Reader’s guide for laymen too elaborate to follow?
Jennifer Raff – ”Scientist, fighter, reader. In pursuit of the extraordinary.” (and blogger, we must add) – recently wrote a blog post with the title How to read and understand a scientific paper: a guide for non-scientists.
Although I think she has a brilliant mind and thatthe initiative is very valuable, my own opinion is that her method is way too thorough and difficult for the targetgroup, i.e. laymen. Take step 3, for example: ”Summarize the background in five sentences or less”. How should a layman be able to do that? And five sentences is not really a concise summary in my eyes.
As a whole, I think that her purpose deserves a lot of credit but also that she has a very idealistic view of the behaviour of knowledge seekers outside of science (where I spend most of my time). Anyway, I am glad that she wrote the article and it inspired me to think of a simplified version, aimed at journalists.
- Claire Price of Crastina receives outreach award from Royal Society of Biology - October 25, 2020
- Agile Science student project at Brussels Engineering School ECAM: “We can’t wait to try it again!” - August 28, 2020
- Create an infographic in the Lifeology SciArt Infographic Challenge - June 16, 2020
- Adam Ruben – The scientist that teaches undergraduate students comedy - March 27, 2020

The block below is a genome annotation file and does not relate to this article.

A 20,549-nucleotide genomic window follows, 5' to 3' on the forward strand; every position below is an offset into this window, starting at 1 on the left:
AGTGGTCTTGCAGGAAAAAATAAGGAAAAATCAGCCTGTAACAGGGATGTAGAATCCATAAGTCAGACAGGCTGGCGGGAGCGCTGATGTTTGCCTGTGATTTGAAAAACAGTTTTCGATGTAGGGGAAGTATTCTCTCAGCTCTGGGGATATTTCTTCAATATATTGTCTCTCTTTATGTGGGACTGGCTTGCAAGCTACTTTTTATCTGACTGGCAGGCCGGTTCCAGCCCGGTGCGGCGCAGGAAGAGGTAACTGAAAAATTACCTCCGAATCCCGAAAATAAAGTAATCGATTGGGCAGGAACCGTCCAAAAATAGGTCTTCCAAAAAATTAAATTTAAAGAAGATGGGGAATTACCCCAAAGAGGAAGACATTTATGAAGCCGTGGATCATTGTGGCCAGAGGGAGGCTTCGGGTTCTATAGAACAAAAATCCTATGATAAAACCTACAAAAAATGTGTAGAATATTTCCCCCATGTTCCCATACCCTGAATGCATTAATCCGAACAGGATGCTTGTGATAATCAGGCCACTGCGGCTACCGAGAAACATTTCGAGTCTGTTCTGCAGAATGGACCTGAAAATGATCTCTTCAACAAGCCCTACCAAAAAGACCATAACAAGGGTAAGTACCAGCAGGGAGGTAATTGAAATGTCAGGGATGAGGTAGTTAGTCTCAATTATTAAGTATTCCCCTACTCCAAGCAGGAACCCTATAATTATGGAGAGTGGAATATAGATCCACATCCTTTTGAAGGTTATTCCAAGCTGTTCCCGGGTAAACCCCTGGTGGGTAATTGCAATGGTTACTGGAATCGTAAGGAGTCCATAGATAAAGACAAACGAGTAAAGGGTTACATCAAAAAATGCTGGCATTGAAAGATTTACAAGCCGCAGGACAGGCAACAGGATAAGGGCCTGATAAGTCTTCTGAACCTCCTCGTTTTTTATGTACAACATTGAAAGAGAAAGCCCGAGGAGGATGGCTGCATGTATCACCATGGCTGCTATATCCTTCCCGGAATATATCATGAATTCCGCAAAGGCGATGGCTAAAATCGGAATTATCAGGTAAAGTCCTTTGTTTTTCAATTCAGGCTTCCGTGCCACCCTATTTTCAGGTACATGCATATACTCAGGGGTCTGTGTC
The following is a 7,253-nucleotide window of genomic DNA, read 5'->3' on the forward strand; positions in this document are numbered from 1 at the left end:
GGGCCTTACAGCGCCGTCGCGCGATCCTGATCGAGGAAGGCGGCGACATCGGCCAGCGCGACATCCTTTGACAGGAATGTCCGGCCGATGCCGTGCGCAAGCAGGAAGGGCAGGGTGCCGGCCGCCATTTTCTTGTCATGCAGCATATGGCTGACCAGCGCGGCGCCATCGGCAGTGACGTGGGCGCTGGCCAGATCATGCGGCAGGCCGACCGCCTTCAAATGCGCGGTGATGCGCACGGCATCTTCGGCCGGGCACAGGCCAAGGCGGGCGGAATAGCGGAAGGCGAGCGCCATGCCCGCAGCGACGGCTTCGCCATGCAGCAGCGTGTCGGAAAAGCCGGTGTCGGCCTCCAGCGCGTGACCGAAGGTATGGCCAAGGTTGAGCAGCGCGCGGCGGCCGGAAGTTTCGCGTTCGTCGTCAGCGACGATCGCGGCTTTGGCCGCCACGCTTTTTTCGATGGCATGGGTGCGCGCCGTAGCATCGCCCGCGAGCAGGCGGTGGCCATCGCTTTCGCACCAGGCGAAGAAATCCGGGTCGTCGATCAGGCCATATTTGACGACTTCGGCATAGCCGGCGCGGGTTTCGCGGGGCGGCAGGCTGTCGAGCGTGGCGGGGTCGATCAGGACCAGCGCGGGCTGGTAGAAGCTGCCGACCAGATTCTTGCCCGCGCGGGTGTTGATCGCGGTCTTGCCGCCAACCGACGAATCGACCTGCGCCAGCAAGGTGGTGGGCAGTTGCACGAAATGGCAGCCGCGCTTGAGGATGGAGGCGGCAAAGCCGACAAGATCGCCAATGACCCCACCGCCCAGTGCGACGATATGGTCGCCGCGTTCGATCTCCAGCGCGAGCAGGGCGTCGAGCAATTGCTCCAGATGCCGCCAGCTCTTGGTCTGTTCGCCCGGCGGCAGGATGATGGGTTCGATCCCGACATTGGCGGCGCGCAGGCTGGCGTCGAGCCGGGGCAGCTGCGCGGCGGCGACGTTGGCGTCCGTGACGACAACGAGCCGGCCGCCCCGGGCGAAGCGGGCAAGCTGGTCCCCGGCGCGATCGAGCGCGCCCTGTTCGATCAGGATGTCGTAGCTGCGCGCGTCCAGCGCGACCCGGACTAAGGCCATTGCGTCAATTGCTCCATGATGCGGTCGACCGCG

- Sam Gregson, Bad Boy of Science: “Comedy helps to bridge the gap” - March 10, 2020
- The Coolest Science Merchandise of 2019 - December 16, 2019
- Science Media Centre (UK) offers guide on dealing with online harassment in academia - November 26, 2019
- Agile project management taught to students and researchers at Karolinska Institutet - September 20, 2019
- Stefan Jansson: Improve your credibility! (Crastina Column, September 2019) - September 6, 2019
- The People’s Poet: Silke Kramprich, tech communicator - August 31, 2019
I’d say the blog post is better targeted at undergraduates. When I started my bachelors I used to try reading papers from beginning to end, which was rarely successful!
“she has a very idealistic view of the behaviour of knowledge seekers outside of science”
Agreed. I don’t imagine many laypeople would put in the effort to untangle the contents of a paper in its entirety, and instead would read a blogger’s opinion on it. But famous anti-vaccine or anti-climate change blogs aren’t likely to be bias-free…
In the coilemcatpd world we live in, it’s good to find simple solutions.
There are many flavours of article reading guides. I like the notes of this guy from Stanford (Robert Siegel, Microbiology and Immunology):
Se Phase I, Phase II etc.!
Yes, it seems a bit too much, but I think it is important for laymen to understand what they would need to do if they would like to argue effectively with scientists on some scientific question. Scientists give years of their life in a community pursuit of truth, never being completely convinced they are absolutely right. Some layman comes and says: “I don’t agree. And it’s my opinion. You don’t know anything!” So, we need some respect of the hard work of understanding scientific questions. (I’m a layman, by the way.)
I’m not wohtry to be in the same forum. ROTFL